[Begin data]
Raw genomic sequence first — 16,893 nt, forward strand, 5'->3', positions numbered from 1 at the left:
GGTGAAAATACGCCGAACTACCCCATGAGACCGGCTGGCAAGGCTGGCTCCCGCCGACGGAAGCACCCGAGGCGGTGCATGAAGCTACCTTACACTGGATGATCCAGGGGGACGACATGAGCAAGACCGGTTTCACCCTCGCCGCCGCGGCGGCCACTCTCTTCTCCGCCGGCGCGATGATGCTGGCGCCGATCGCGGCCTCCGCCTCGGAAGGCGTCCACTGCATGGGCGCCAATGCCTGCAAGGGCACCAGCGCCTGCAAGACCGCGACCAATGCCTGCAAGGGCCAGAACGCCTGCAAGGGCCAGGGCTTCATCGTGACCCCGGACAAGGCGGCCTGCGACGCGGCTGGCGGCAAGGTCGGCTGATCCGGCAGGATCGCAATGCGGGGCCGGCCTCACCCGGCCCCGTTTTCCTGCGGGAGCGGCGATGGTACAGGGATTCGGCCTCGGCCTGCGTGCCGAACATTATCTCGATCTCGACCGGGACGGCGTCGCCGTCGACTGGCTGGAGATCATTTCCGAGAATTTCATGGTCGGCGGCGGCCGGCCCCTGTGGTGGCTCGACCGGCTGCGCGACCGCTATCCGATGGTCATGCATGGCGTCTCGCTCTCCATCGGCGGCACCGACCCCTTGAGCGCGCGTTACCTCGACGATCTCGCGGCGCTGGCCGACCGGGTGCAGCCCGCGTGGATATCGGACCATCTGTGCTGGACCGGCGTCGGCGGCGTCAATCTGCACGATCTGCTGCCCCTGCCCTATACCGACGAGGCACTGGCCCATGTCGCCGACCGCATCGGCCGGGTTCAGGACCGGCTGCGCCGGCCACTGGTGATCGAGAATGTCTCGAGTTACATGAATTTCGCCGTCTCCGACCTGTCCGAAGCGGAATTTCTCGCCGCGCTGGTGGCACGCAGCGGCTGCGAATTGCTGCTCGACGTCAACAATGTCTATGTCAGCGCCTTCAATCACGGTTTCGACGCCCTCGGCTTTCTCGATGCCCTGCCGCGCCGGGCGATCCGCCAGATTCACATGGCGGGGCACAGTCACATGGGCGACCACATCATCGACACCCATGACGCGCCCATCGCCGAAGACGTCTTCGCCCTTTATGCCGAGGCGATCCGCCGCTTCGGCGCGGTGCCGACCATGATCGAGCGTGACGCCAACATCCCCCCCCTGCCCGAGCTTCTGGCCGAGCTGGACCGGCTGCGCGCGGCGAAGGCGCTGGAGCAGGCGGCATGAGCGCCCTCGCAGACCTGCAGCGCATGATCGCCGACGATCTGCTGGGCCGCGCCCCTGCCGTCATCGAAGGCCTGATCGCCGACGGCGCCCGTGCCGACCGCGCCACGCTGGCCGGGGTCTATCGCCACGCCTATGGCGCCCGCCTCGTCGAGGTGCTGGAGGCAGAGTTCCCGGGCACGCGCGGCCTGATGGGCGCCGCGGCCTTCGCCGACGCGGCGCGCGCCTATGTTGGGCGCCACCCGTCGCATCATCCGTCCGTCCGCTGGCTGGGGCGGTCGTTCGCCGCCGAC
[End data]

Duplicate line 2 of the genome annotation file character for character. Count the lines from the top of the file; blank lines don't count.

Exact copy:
GGTGAAAATACGCCGAACTACCCCATGAGACCGGCTGGCAAGGCTGGCTCCCGCCGACGGAAGCACCCGAGGCGGTGCATGAAGCTACCTTACACTGGATGATCCAGGGGGACGACATGAGCAAGACCGGTTTCACCCTCGCCGCCGCGGCGGCCACTCTCTTCTCCGCCGGCGCGATGATGCTGGCGCCGATCGCGGCCTCCGCCTCGGAAGGCGTCCACTGCATGGGCGCCAATGCCTGCAAGGGCACCAGCGCCTGCAAGACCGCGACCAATGCCTGCAAGGGCCAGAACGCCTGCAAGGGCCAGGGCTTCATCGTGACCCCGGACAAGGCGGCCTGCGACGCGGCTGGCGGCAAGGTCGGCTGATCCGGCAGGATCGCAATGCGGGGCCGGCCTCACCCGGCCCCGTTTTCCTGCGGGAGCGGCGATGGTACAGGGATTCGGCCTCGGCCTGCGTGCCGAACATTATCTCGATCTCGACCGGGACGGCGTCGCCGTCGACTGGCTGGAGATCATTTCCGAGAATTTCATGGTCGGCGGCGGCCGGCCCCTGTGGTGGCTCGACCGGCTGCGCGACCGCTATCCGATGGTCATGCATGGCGTCTCGCTCTCCATCGGCGGCACCGACCCCTTGAGCGCGCGTTACCTCGACGATCTCGCGGCGCTGGCCGACCGGGTGCAGCCCGCGTGGATATCGGACCATCTGTGCTGGACCGGCGTCGGCGGCGTCAATCTGCACGATCTGCTGCCCCTGCCCTATACCGACGAGGCACTGGCCCATGTCGCCGACCGCATCGGCCGGGTTCAGGACCGGCTGCGCCGGCCACTGGTGATCGAGAATGTCTCGAGTTACATGAATTTCGCCGTCTCCGACCTGTCCGAAGCGGAATTTCTCGCCGCGCTGGTGGCACGCAGCGGCTGCGAATTGCTGCTCGACGTCAACAATGTCTATGTCAGCGCCTTCAATCACGGTTTCGACGCCCTCGGCTTTCTCGATGCCCTGCCGCGCCGGGCGATCCGCCAGATTCACATGGCGGGGCACAGTCACATGGGCGACCACATCATCGACACCCATGACGCGCCCATCGCCGAAGACGTCTTCGCCCTTTATGCCGAGGCGATCCGCCGCTTCGGCGCGGTGCCGACCATGATCGAGCGTGACGCCAACATCCCCCCCCTGCCCGAGCTTCTGGCCGAGCTGGACCGGCTGCGCGCGGCGAAGGCGCTGGAGCAGGCGGCATGAGCGCCCTCGCAGACCTGCAGCGCATGATCGCCGACGATCTGCTGGGCCGCGCCCCTGCCGTCATCGAAGGCCTGATCGCCGACGGCGCCCGTGCCGACCGCGCCACGCTGGCCGGGGTCTATCGCCACGCCTATGGCGCCCGCCTCGTCGAGGTGCTGGAGGCAGAGTTCCCGGGCACGCGCGGCCTGATGGGCGCCGCGGCCTTCGCCGACGCGGCGCGCGCCTATGTTGGGCGCCACCCGTCGCATCATCCGTCCGTCCGCTGGCTGGGGCGGTCGTTCGCCGCCGAC